January 26, 2019 - Mirrored Gardens - Upcoming exhibitions 2019
January 26, 2019

Mirrored Gardens

Koki Tanaka, Project title: Precarious Tasks #1 Swinging a Flash Light while We Walk at Night.

Upcoming exhibitions 2019

Mirrored Gardens
Hualong Agriculture Grand View Garden
Panyu District
Hours: Wednesday–Sunday 11am–5pm


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Precarious Tasks: A Letter to the Wanderer No.1

Dear friends:

How’s it going?
From this winter on, we began our conversations around Koki Tanaka’s Precarious Tasks, and we’ve been trying to understand the following questions since the very beginning: what do these Precarious Tasks that have been continually unfolding since 2012 along with the disasters experienced by the mankind mean to our daily experiences? While these Precarious Tasks are being carried out at various places like Tokyo, Yokohama, Rotterdam, London, Eindhoven, Berlin and Hong Kong, what’s the relationship between these happenings and those who are not present when they took place

We started our “gatherings” like the ones that took place in Precarious Tasks. We gathered together to read and translate the artist’s notes by Koki Tanaka, while collective translations and discussions are deepening the moments evoked in one’s own experiences and continuously overlapping and blending into the moments captured in photographs from the Precarious Tasks.

We are pondering why would Koki Tanka walk again the roads one year after his friends had walked at the night after the earthquake? Why talk about his name while gathering to share emergency food together? Why read out in a city all its citizens’ names? Why look at the view of the city together in a room that is at close altitude of a tsunami’s waves? Why walk the streets together at night while swinging a flash light? If we have to stay together for 24 hours, how will we get along? By questioning the Precarious Tasks and the fissions and coincidences in our experiences, we are imagining if we can feel empathy for the situations of the humankind like how Koki questions it?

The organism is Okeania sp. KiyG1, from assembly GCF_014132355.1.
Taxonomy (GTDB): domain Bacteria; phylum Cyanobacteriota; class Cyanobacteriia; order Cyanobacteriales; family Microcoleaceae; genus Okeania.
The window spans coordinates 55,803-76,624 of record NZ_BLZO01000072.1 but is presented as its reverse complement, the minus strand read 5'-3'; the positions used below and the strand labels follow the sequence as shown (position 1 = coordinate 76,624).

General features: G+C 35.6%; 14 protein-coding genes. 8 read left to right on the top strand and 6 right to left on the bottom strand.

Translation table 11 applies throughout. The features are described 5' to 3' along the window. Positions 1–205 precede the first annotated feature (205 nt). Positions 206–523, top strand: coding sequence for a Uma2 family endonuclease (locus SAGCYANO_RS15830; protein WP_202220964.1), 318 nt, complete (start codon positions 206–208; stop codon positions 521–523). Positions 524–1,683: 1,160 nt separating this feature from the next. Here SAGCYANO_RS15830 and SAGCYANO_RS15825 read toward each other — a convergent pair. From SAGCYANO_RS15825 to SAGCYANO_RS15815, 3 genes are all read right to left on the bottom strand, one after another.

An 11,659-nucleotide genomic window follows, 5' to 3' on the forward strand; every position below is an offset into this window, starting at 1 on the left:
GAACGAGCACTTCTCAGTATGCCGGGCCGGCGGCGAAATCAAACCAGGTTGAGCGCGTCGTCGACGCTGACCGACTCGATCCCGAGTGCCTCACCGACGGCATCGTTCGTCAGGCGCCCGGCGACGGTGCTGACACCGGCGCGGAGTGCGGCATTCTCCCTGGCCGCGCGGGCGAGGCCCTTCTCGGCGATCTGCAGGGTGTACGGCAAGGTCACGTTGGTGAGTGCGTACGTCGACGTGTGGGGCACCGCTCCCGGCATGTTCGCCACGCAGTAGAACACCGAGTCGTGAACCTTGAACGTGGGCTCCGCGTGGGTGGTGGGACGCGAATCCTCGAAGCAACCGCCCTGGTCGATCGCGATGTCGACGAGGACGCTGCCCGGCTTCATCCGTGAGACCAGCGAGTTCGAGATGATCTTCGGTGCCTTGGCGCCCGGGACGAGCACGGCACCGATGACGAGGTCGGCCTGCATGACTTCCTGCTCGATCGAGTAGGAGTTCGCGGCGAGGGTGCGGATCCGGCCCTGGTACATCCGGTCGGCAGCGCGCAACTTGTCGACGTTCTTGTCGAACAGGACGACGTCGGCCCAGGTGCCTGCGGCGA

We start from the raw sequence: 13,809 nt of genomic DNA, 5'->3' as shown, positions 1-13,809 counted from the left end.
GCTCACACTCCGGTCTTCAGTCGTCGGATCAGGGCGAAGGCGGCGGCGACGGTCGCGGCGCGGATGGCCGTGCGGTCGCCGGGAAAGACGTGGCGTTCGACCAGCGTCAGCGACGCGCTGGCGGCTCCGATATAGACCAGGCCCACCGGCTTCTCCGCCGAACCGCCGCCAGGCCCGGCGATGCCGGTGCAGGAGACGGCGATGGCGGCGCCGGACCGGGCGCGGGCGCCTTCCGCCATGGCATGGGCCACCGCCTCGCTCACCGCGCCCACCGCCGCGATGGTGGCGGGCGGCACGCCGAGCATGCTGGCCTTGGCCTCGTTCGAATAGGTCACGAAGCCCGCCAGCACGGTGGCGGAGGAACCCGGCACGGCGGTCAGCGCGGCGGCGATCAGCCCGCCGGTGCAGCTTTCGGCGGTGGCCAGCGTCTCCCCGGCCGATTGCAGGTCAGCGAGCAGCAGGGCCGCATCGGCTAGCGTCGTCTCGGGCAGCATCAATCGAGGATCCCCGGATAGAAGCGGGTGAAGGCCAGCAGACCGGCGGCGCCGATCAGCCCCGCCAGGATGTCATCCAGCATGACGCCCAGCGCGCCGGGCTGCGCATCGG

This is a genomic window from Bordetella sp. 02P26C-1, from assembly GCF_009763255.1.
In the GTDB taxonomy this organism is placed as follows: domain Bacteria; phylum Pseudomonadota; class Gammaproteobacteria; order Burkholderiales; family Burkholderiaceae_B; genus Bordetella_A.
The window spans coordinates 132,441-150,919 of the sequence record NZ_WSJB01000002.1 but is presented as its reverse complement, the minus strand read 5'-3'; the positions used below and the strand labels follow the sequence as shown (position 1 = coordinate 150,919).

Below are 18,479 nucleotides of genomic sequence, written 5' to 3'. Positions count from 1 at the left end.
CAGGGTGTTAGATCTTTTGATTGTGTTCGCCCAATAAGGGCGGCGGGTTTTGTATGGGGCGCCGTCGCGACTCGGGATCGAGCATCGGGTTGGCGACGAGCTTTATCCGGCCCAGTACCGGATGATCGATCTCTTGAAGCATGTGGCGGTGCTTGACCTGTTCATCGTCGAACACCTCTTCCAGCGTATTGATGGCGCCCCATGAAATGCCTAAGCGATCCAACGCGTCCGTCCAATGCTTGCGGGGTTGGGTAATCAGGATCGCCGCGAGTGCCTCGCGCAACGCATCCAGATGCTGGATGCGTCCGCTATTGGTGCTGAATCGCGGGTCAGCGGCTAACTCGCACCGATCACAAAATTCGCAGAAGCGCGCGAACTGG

Those emergency moments lurk in the everyday life. When Precarious Tasks flow to the Mirrored Gardens, it seems that a new horizon is emerging from the overlapping terrains of the Mirrored Gardens, which weaves together the artists’ experiences, different groups of people’s experiences, disasters and daily experiences, as well as the experiences encountered by different individuals.

This winter, from January 24, we invite you to experience, read and enter the space of the Precarious Tasks, linger around the moments that are inhabited by people, moments that are open toward uncertainties while staying warm and connected.

Winter’s Regards!

“Silent journeys group," Mirrored Gardens

January 18, 2019

Special Thanks: Chien-hung Huang dialogues with Koki Tanaka.
Project title: Precarious Tasks #1 Swinging a Flash Light while We Walk at Night
Date: September 29, 2012
Format: Collective acts, photo documentation
Location: Idogaya, Yokohama
Created with blanClass, Yokohama, and The Japan Foundation

Participants: Yoko Asai, Masaharu Futoyu, Yoko Hagihara, Rikako Hirata, Taku Hisamura, Sachie Hoshi, Rio Hosoguchi, Gohya Iijima, Hatsuko Inamura, Fumio Inoue, Tamao Iwasa, Noriko Kamiya, Hikotaro Kanehira, Haruka Kawaguchi, Haruo Kobayashi, Junichi Kojima, Ryota Kuraoka, Mika Kuraya, Masaki Matsumoto, Hiroaki Morita, Urara Nakamura, Masahide Nakamura, Mihoko Nishikawa, Takahiro Ogawa, Naomi Oguchi, Hideyo Ohtsuki, Yoshitomo Ono, Mari Saito, Yu Sakamoto, Ken Sasaki, Toshiko Sato, Isao Sato, Kariya Sayoko, Gou Shibata, Naoko Shoji, Teppei Soutome, Keishi Suzuki, Hikaru Takata, Ryosuke Tanaka, Kei Ueda, Yoko Washio, Mitsuhiro Yamagiwa, Kazutaka Yoshida, Kenichi Yoshida